Winnicott

Paperback (Print)
Buy New
Buy New from BN.com
$23.17
Used and New from Other Sellers
Used and New from Other Sellers
from $12.25
Usually ships in 1-2 business days
(Save 58%)
Other sellers (Paperback)
  • All (8) from $12.25   
  • New (3) from $22.06   
  • Used (5) from $12.25   

Overview

Although he founded no school of his own, 0. W. Winnicott (1896 1971) is now regarded as one of the most influential contributors to psychoanalysis since Freud. In over forty years of clinical practice, he brought unprecedented skill and intuition to the psychoanalysis of children. This critical new work by Adam Phillips presents the best short introduction to the thought and practice of D. W. Winnicott that is currently available.

Winnicott's work was devoted to the recognition and description of the good mother and the use of the mother-infant relationship as the model of psychoanalytic treatment, His belief in natural development became a covert critique of overinterpretative methods of psychoanalysis. He combined his idiosyncratic approach to psychoanalysis with a willingness to make his work available to nonspecialist audiences. In this book Winnicott takes his place with Melanie K'ein and Jacques Lacan as one of the great innovators within the psychoanalytic tradition.

Read More Show Less

Editorial Reviews

Psychiatry

[Adam Phillips] has added his name with distinction to the growing literature on Winnicott...[His] book presents a cohesive study of the major conceptual paradigms developed by Winnicott in his lifetime.
— Macario Giraldo

New York Times Book Review

A charming new book...that sums up the work of the British psychoanalyst D. W. Winnicott, the only major therapist I know of whose language would have pleased a poet...[Winnicott's] depiction of the beginning of human life is a kind of wry sublime. The infant's relation to his mother, he says, is one of utter ruthlessness. He uses her in an absolute way, as if this were her destiny. Gradually, by making herself less available to him, the mother "disillusions" the infant. Then, the wind knocked out of him, he is obliged to reconsider his ruthlessness...According to Mr. Phillips, Winnicott believed that this early experience sets a pattern for life, which is "a continual and increasingly sophisticated illusionment—disillusionment—re-illusionment process." Winnicott suggested that the artist's ruthlessness resembled, even repeated, the infant's. In the absence of a mother, the critic has to disillusion and re-illusion the artist. In therapy, the analyst does it for the patient.
— Anatole Broyard

Boston Globe
This short critical study is one of the best introductions to the British pediatrician and psychoanalyst who augmented object-relations theory and gave us the concept of the "good-enough" mother.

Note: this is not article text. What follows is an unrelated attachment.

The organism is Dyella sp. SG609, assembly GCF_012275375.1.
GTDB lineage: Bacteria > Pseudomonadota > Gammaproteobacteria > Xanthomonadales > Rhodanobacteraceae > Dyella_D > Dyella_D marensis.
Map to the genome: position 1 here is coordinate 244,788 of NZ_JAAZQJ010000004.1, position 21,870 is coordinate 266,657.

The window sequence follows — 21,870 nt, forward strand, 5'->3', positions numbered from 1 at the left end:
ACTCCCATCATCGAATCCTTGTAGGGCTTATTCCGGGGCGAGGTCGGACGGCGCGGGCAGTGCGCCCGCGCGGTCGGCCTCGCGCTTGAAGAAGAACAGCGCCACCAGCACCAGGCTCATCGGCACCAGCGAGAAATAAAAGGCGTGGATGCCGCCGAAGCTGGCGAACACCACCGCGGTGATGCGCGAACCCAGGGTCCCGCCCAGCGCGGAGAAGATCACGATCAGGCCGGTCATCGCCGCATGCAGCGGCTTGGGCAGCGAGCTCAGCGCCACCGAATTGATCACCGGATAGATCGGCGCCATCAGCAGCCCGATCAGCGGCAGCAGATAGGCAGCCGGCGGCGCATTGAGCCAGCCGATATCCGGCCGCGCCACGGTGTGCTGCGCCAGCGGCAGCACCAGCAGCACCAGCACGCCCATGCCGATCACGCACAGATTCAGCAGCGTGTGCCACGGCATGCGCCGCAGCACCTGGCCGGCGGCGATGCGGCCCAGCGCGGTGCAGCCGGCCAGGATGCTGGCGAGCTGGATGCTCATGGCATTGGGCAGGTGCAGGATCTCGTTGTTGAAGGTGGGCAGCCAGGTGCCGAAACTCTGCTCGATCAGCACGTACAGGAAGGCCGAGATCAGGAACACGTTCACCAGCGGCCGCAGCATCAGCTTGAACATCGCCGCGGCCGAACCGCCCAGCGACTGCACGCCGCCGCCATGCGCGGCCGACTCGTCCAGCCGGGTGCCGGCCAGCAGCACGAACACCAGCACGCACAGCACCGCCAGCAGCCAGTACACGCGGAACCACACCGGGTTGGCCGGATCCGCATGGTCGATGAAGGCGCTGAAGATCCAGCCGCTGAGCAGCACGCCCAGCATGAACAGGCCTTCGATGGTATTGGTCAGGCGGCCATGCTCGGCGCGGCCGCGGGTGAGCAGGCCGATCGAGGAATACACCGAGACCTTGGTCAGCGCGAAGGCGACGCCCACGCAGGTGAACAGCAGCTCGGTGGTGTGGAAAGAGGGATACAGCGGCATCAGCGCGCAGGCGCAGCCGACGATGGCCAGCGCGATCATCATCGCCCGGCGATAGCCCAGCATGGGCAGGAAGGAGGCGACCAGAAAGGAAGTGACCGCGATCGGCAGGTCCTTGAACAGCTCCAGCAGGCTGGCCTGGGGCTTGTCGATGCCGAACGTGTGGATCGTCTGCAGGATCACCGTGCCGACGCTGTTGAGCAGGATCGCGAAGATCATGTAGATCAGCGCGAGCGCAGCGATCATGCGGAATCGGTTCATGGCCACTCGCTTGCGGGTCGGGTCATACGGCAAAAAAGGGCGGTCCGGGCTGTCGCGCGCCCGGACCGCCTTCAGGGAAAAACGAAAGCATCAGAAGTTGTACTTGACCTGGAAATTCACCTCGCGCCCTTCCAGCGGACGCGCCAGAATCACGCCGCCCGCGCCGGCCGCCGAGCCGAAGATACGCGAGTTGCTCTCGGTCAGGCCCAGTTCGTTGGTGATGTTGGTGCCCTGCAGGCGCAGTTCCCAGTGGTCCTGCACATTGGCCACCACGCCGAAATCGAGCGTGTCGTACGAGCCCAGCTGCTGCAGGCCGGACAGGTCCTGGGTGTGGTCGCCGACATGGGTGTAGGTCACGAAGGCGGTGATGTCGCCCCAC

Science Books and Films

This beautifully written account explores the development of British psychoanalyst Donald Winnicott's thought. The author, a fellow Briton and a child psychotherapist, is both a sympathetic interpreter and a perceptive critic of Winnicott's ideas from both a therapeutic and a scientific perspective...Phillips praises Winnicott for his major theoretical contributions—transitional phenomena, primary creativity, ruthlessness, the antisocial tendency, and the "true and false self"...By deftly weaving bits of biographical information into the narrative, the author places Winnicott in historical perspective, illuminating his often tactfully disguised quarrels with his predecessors, Freud and Klein, and suggesting how personal preoccupations became theoretical arguments in Winnicott's intuitive and idiosyncratic mind.
— Mary Hayden

Times Literary Supplement
A distinguished addition to the growing body of literature on the most important native-born English psychoanalyst. Phillips is especially illuminating on Winnicott's life, drawing, for example, on Winnicott's late poem "The Tree" for evidence of "his mother's depression, and her consequent inability to hold him"...[This book] is written in the spirit of independent thinking that Winnicott himself fostered.
Psychiatry - Macario Giraldo
[Adam Phillips] has added his name with distinction to the growing literature on Winnicott...[His] book presents a cohesive study of the major conceptual paradigms developed by Winnicott in his lifetime.
New York Times Book Review - Anatole Broyard
A charming new book...that sums up the work of the British psychoanalyst D. W. Winnicott, the only major therapist I know of whose language would have pleased a poet...[Winnicott's] depiction of the beginning of human life is a kind of wry sublime. The infant's relation to his mother, he says, is one of utter ruthlessness. He uses her in an absolute way, as if this were her destiny. Gradually, by making herself less available to him, the mother "disillusions" the infant. Then, the wind knocked out of him, he is obliged to reconsider his ruthlessness...According to Mr. Phillips, Winnicott believed that this early experience sets a pattern for life, which is "a continual and increasingly sophisticated illusionment--disillusionment--re-illusionment process." Winnicott suggested that the artist's ruthlessness resembled, even repeated, the infant's. In the absence of a mother, the critic has to disillusion and re-illusion the artist. In therapy, the analyst does it for the patient.